article from Mashable.com
December 6, 2009 at 12:44 pm #86789
some of the comments are ALMOST as good as the article itself…
Author: Soren Gordhamer
It doesn’t take much skill to tweet — you simply type what you want to say in under 140 characters. But while the barrier to entry is extremely low, tweeting well is something else entirely. I’m sure we all follow people who consistently offer enriching and insightful posts, and about whom we think, “Wow. They really know how to tweet.” We have also likely come across people on TwitterTwitterTwitter about whom we have felt the exact opposite.
If we consider tweeting to be something of an art form, then what are the characteristics that make for “good art” on Twitter? It is probably too early to identify them all, but a two-thousand-five-hundred year old text, the Tao te Ching, offers what I believe is some useful guidance. Below are the top four lessons that I think are most relevant.
1. Show Versus Tell
“The person of superior integrity does not insist upon his integrity; For this reason, he has integrity.” – Tao te Ching
Telling people how knowledgeable we are about a subject or bragging about our achievements via Twitter is generally a sign that we are out of alignment with the tao, which is often defined as “the flow” or “the natural way.” If a person is tweeting about how successful, smart, and knowledgeable he is about a subject, we can be pretty sure he’s not as wise as he claims.
Another, more tao-friendly approach, is to show more than tell. Rather than using Twitter to try to tell people who we are or what we know, focus instead on providing people good, quality information related to a subject matter. We can show knowledge through actions. People then feel a connection to us, and may even be impressed by us, not because we tell them that they should be, but because it shows through our tweets.
2. Have a Passion for the Process
“The Way alone is good at beginning and good at ending.” – Tao te Ching
One mistake I often see when people use Twitter is that they approach it without a real interest in or passion for the service. They may start an account because they think they “should” or because they seek to gain a million followers or increase sales, rather than to connect with people.
There is nothing wrong with those goals. But in order to create authenticity and value, you must maintain the same enthusiasm at 5 followers as you do at 50,000. One should approach both the beginning and end with equal attention.
What matters is not only how many followers we have, or how much our sales have increased, but the level of passion and curiosity with which we approach the process. The former will follow if the latter is there.
3. Find a Balance
“Hearing too much leads to exhaustion; Better to remain in the center.” – Tao te Ching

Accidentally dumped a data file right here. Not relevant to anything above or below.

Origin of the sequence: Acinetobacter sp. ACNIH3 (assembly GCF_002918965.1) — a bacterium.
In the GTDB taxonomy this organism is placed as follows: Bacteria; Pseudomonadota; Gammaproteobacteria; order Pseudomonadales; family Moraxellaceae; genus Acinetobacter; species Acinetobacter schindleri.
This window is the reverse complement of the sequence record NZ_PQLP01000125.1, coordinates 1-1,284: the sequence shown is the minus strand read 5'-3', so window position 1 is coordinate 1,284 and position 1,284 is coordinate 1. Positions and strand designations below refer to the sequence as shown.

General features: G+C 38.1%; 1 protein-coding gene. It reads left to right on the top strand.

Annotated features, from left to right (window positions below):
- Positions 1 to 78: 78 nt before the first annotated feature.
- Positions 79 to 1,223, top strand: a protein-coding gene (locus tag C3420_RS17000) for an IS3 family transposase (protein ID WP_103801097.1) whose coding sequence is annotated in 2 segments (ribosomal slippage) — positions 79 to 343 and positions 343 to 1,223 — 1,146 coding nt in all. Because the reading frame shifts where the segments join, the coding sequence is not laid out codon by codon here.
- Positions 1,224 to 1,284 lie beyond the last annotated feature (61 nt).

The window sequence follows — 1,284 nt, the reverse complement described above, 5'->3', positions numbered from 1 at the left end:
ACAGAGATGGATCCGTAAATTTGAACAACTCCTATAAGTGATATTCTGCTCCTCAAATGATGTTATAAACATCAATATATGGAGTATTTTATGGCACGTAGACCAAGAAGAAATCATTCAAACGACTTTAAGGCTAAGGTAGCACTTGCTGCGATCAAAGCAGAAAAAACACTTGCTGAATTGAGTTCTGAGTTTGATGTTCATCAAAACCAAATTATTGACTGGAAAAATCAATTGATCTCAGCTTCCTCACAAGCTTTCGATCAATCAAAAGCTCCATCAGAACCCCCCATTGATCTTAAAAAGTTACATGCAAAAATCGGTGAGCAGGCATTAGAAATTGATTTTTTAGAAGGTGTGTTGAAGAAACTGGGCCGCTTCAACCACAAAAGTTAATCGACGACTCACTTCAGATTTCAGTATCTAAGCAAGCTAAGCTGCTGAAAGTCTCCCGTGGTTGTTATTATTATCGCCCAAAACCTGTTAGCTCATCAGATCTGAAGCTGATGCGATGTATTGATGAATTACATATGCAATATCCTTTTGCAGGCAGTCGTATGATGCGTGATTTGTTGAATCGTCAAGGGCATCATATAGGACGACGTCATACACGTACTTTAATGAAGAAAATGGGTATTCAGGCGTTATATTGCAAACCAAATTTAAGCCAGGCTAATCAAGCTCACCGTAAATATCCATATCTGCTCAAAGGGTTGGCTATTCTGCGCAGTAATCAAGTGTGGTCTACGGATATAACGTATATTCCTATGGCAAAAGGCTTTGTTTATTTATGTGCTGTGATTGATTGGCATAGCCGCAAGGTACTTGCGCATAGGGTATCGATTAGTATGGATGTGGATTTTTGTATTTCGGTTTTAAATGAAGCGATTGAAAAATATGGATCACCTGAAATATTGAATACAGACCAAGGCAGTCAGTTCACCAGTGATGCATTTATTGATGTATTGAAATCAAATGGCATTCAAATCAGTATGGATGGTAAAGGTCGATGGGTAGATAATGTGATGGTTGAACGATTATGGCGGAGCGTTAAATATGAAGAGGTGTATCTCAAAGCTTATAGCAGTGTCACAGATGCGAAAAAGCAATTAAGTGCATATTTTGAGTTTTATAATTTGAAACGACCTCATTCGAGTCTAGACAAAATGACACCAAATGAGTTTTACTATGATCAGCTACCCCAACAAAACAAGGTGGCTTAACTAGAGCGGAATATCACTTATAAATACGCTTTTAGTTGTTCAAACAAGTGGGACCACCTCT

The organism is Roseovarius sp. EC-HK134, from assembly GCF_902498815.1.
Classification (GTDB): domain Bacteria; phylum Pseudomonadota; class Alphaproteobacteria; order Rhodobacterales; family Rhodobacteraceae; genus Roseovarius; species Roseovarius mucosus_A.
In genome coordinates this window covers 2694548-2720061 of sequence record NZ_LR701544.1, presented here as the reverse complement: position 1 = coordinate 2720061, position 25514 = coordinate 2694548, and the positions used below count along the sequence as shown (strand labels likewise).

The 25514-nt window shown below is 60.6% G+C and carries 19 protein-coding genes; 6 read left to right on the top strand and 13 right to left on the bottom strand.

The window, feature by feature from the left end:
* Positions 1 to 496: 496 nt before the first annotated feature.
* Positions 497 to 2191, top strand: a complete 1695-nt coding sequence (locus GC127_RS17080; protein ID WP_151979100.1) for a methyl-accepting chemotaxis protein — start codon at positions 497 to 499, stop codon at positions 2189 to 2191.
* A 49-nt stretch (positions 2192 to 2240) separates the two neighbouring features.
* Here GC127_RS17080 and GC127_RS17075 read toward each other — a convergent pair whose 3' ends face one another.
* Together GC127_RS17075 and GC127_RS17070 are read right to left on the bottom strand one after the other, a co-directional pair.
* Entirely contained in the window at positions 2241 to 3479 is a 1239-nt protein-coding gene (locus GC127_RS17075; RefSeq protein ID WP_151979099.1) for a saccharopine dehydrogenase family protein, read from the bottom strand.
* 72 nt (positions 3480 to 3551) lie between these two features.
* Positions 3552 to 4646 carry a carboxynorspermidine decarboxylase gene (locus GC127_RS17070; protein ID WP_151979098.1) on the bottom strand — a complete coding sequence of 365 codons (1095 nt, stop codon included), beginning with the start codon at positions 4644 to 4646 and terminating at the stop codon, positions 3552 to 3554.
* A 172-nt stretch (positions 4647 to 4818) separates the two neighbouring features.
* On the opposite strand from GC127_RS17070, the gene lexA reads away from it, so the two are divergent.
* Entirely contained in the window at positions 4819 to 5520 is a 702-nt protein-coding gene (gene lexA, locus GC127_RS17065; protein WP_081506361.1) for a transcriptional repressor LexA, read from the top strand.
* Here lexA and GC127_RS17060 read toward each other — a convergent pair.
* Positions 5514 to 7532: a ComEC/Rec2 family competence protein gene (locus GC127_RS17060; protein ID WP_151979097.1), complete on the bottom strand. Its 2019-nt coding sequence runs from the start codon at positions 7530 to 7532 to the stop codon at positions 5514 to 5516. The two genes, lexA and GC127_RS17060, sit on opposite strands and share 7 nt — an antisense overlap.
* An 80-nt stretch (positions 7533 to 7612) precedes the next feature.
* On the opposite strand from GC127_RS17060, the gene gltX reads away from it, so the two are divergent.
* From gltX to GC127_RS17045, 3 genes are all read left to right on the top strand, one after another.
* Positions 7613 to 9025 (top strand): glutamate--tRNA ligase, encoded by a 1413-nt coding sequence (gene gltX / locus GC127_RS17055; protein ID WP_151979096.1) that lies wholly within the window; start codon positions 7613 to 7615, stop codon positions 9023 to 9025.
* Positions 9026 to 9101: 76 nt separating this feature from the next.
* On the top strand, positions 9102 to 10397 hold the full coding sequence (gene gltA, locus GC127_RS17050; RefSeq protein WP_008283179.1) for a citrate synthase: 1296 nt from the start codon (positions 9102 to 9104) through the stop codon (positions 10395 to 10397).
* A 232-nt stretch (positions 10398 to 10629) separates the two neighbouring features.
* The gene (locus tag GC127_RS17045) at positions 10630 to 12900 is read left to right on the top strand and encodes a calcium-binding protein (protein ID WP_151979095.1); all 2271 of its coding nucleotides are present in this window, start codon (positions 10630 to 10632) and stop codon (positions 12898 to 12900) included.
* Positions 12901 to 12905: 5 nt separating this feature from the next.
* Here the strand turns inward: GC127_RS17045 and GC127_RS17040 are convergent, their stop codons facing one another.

Even at just 140 characters per tweet, there are only so many tweets we can digest per day. Our capacities may vary, but we can all experience “tweet overload.” When that happens, you might not be able to fully digest the information you’re reading, and the quality of your own tweets may suffer.
The challenge is to find the balance – “the center,” as the tao encourages – so that we engage from a place of ease and focus. It’s the state that athletes refer to as “being in the zone.” Accessing this flow or zone is just as important while tweeting on our keyboard or phone as it is while playing on the basketball court. This means not only knowing when to tweet, but also when to take a break.
4. Focus on What You Can Add, Not on the Technology
“Thirty spokes converge on a single hub, but it is in the space where there is nothing that the usefulness of a cart lies.” – Tao te Ching
I always find it curious when people get into arguments over how useful or silly Twitter is. Sure, Twitter is an online service with some interesting features built-in. But essentially, it is an empty box in which to share content. As the quote above alludes, it is “the space where there is nothing” that matters the most.
No matter what you think of Twitter, it is not the technology itself that will determine its usefulness, but what we add to the empty box that is key. One person can find Twitter useless and another essential, and they can both be right.
Of course tweeting, like any art, is partly subjective. What I like you may not, and vice versa. In this sense, what matters is not so much our knowledge or skill, or how long we have used Twitter, but how we approach the process with an open, creative mind. It is only then that we can say that we have accessed “the tao of tweeting.”
© 2006-2009 Mashable
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